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The Wiggling Toe

January 16, 2022

This post is from 2017. I still have the same problem.

For some time I have had significant pain in my right big toe. It eventually led me to get a referral to a foot doctor, also known as a podiatrist. The appointment started out normal enough: The foot was x-rayed and I was immediately diagnosed with Hallux Rigidus, which basically meant that I had extreme arthritis in the big toe joint. I also learned that it is not the big toe but rather the great toe. I sort of already knew all of this except the proper naming of the toe so we proceeded to the dreaded “what to do about it” phase.

I asked about ultrasound. No. Cortisone injections? Maybe. The podiatrist offered no real solutions other than buying some custom insoles (which he conveniently sold) at a price tag of $460. Ouch! Didn’t he have anything more reasonable? No but he did offer an opinion that basically stated that over the counter insoles were no good and only his magical pair would do. I thanked the gentleman for his time, paid a large bill and proceeded to find another cure for my ailment.

I did some checking on the internet and was led down one rabbit hole after another. Most involved major surgeries that replaced or altered the Hallux Joint. Wasn’t there something less invasive? I returned to my primary physician and asked him for some other solutions. After some thought, he came up with physical therapy (PT). Not being a fan of this practice, I reluctantly agreed and was off to my first appointment.

It turned out that the physical therapy consisted chiefly of wiggling my big toe (great toe) and taping the toe and arch with sports tape. Not exactly rocket science! However, I faithfully made all of my appointments. As time went on, I kept asking the physical therapist for written instructions for the exercises he wanted me to do at home. The answer was always “Next time.” I also inquired about ultrasound and was told it wouldn’t do any good; only those toe wiggling exercises would help.

Now, I’m probably not the quickest guy around but pretty soon I was getting suspicious of the whole PT deal. Outside of scamming Medicare, what was really their end game? Still, I moved forward with the “treatments” until on two consecutive occasions my appointments were cancelled due to the two therapists not being available. With a straight face, the receptionist asked when I would like to reschedule. I paused about a nanosecond and responded, “Never!”

I am off next week to see yet another professional who professes to be able to help me. He will look at the whole foot and probably prescribe shoe inserts again. The difference? Looks like it will be about 80 percent less. We’ll see! Maybe I should consider amputation. At least that would be covered by Medicare. Just joking… It’s the pain talking.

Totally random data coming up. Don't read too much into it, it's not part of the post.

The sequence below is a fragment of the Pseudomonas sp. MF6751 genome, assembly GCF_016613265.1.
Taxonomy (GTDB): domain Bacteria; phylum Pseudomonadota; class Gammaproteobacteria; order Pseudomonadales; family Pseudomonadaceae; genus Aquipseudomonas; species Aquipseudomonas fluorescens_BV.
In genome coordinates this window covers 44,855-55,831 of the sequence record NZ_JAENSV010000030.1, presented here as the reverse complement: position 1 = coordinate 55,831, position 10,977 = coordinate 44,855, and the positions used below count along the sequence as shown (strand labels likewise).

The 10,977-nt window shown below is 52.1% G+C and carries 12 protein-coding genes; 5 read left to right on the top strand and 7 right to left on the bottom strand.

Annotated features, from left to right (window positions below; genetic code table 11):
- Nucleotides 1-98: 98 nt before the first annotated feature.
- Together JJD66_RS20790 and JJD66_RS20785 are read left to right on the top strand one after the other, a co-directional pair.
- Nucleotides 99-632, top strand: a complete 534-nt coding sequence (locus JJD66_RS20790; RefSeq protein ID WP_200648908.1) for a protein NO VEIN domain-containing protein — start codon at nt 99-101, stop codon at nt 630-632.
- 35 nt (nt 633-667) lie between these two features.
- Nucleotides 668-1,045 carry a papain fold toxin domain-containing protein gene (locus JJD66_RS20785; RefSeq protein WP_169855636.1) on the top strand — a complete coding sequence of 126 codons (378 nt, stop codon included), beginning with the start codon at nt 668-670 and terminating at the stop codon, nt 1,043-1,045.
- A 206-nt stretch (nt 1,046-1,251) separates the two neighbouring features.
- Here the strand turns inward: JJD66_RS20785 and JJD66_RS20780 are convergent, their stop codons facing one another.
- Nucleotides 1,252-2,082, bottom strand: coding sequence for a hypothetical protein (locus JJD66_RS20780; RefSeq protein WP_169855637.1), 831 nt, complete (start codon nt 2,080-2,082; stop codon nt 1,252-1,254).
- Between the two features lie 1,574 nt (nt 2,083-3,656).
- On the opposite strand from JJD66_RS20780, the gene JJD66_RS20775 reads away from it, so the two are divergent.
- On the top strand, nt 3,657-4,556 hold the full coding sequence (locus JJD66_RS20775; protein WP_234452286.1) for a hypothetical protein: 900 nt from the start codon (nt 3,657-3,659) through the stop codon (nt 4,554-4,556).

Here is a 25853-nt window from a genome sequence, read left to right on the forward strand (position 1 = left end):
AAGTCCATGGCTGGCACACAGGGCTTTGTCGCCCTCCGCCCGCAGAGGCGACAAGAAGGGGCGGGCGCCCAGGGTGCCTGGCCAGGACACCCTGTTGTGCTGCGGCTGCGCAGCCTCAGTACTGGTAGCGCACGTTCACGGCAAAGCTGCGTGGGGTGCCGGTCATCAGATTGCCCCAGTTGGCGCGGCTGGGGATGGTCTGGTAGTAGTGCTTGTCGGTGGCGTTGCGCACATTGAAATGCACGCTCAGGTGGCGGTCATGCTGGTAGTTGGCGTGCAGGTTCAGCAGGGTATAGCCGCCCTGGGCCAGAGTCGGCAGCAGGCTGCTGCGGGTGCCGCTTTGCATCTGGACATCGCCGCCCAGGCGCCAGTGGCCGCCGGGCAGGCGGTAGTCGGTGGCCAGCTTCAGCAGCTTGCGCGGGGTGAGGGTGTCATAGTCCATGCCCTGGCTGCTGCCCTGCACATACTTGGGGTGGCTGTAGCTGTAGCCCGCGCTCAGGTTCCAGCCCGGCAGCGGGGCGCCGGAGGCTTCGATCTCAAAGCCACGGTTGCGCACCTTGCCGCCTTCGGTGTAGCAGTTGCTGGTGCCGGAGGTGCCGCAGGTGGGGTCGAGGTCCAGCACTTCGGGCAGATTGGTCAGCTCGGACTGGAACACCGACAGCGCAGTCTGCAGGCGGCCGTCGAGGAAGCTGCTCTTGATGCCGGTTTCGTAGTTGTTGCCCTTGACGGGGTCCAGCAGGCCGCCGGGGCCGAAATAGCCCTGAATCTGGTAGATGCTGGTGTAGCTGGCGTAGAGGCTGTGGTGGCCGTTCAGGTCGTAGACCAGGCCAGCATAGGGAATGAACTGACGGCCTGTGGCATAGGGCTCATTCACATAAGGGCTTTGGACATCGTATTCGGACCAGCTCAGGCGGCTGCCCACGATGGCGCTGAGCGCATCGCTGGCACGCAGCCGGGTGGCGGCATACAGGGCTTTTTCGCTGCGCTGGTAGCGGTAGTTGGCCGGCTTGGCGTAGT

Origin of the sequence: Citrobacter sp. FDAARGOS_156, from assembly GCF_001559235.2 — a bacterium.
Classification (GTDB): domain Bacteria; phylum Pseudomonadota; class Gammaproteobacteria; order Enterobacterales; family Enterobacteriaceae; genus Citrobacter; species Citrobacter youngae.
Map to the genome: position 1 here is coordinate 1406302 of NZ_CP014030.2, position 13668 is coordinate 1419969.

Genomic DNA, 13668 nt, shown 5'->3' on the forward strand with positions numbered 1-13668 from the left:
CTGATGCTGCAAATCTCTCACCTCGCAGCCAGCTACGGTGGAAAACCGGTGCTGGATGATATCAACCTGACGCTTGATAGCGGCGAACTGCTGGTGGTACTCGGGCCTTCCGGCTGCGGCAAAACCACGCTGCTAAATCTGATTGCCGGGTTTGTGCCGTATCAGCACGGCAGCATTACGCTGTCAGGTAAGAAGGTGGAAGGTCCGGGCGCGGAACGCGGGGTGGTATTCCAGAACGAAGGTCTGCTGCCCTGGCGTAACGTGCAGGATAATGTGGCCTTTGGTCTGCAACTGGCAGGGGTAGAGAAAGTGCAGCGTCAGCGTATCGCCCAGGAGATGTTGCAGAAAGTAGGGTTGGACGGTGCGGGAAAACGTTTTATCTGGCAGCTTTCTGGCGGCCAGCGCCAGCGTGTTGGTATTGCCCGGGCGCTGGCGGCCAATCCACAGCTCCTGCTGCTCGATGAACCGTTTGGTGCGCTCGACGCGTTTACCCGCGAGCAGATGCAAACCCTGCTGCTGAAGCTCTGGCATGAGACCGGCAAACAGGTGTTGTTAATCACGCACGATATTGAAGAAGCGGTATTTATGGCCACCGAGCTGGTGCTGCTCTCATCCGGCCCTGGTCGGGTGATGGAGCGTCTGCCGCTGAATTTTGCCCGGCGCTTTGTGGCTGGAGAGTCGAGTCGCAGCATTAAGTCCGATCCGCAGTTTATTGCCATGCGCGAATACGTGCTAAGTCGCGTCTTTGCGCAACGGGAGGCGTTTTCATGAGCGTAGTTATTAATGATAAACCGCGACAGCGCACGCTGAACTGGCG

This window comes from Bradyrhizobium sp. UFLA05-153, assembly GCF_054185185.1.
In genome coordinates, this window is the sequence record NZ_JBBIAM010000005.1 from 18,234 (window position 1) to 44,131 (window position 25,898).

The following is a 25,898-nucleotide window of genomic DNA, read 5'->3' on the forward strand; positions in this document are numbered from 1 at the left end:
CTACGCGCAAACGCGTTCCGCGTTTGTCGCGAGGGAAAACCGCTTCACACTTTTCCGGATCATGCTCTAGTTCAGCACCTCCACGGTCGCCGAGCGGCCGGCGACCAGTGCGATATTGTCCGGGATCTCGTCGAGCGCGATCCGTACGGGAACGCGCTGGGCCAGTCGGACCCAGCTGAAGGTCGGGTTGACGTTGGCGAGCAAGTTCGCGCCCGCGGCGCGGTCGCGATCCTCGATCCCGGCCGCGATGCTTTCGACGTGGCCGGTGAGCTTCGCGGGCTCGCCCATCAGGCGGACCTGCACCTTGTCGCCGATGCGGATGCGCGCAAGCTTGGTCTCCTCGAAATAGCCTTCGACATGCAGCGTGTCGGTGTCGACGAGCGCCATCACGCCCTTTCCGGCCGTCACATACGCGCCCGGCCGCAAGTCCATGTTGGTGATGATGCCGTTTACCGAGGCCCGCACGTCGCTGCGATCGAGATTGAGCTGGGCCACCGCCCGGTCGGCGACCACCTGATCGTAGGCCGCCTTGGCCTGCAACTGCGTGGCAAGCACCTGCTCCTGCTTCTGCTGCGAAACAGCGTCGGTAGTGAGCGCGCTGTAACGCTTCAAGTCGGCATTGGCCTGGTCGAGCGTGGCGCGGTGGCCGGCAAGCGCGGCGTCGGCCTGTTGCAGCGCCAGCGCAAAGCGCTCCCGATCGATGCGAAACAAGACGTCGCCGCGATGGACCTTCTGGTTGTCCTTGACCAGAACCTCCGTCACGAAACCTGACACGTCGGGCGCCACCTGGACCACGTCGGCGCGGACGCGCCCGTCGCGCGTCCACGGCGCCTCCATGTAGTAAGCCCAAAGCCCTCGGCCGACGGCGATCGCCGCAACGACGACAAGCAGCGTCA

So here I sit (not stand) as I write this, wiggling my great toe and wondering what the hell ever happened to medicine as I once knew it.

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  1. Aging sure brings on aches and pains. I have my share, which I treat with ibuprofen and exercises similar to toe wiggling. Best of luck with this, Allen.

    Liked by 1 person

  2. Some PT is more pointless than others. Ibuprofen and Bengay work for me for my joints. I used to use an arnica rub on my hands, but now it’s harder to find. You’ll find what works, and I get the whole amputation feeling – if I could do that to my lower spine I’d be a happy girl! Unable to function, but not nearly as much pain

    Liked by 1 person

  3. Steve Self permalink

    From 1992-2000, I was a Board Certified Pedorthist. I made custom foot and ankle orthotics for patients referred to me by orthopedic surgeons, family doctors and a very few podiatrists. After eight plus years of dealing with their arrogance and seeing how they butchered peoples’ feet, I have zero use for DPMs. In my opinion, their expensive orthotics are trash. If the diagnosis on your toe is correct, there is probably little that can be done beyond fusion of that joint. I would suggest that you find some walking shoes with a rocker sole. An extreme would be to have a shoe modified by a Certified Pedorthist with custom orthotics made from a mold of your feet. Just my humble opinion.

    Liked by 1 person

    • Thanks Steve – I have tried virtually everything to no avail. I now just wear a toe spaces, exercise and hope for the best.


  4. I had surgery on both feet when I was was in my 30’s. I had to go private in England. £3,000. I had the across bones removed from both big toes. 40 years on I am having similar problems with the toes. Just living with it now.

    Liked by 1 person

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